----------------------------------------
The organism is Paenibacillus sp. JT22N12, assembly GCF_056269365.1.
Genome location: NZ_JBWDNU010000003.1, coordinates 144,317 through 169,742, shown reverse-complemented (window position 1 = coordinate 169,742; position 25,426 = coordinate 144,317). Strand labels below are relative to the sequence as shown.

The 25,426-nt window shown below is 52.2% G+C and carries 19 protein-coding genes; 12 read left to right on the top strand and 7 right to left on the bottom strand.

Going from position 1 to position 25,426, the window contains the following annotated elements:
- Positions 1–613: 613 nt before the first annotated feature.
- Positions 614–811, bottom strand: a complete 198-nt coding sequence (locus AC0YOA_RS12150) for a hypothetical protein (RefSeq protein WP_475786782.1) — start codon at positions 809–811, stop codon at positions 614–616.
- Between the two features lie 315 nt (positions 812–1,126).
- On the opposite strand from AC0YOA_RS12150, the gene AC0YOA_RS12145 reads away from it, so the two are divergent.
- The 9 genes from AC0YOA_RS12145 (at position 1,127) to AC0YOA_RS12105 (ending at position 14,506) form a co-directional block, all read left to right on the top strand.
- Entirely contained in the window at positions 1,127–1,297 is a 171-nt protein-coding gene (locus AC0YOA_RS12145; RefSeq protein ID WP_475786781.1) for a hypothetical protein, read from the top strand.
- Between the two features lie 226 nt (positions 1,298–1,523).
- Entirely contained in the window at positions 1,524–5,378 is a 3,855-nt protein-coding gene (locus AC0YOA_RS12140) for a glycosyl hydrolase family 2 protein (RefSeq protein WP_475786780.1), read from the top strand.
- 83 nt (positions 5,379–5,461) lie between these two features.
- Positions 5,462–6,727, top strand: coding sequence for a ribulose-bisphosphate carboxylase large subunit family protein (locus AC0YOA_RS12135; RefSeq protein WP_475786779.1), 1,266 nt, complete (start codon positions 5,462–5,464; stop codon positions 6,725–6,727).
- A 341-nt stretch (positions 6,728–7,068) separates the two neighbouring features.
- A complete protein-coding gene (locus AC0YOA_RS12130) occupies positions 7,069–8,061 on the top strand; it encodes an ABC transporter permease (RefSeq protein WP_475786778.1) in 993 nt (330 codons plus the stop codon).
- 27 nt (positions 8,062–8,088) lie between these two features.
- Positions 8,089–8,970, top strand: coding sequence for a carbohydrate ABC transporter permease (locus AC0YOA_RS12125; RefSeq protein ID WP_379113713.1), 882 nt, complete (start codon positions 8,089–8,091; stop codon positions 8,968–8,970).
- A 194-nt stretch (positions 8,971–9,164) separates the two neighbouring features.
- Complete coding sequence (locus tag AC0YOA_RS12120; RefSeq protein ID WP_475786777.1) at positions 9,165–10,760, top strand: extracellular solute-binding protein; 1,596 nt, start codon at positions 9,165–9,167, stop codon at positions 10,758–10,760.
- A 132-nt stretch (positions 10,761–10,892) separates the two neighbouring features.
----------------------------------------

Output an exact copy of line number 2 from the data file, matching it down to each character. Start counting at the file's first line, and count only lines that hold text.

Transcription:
Genome location: NZ_JBWDNU010000003.1, coordinates 144,317 through 169,742, shown reverse-complemented (window position 1 = coordinate 169,742; position 25,426 = coordinate 144,317). Strand labels below are relative to the sequence as shown.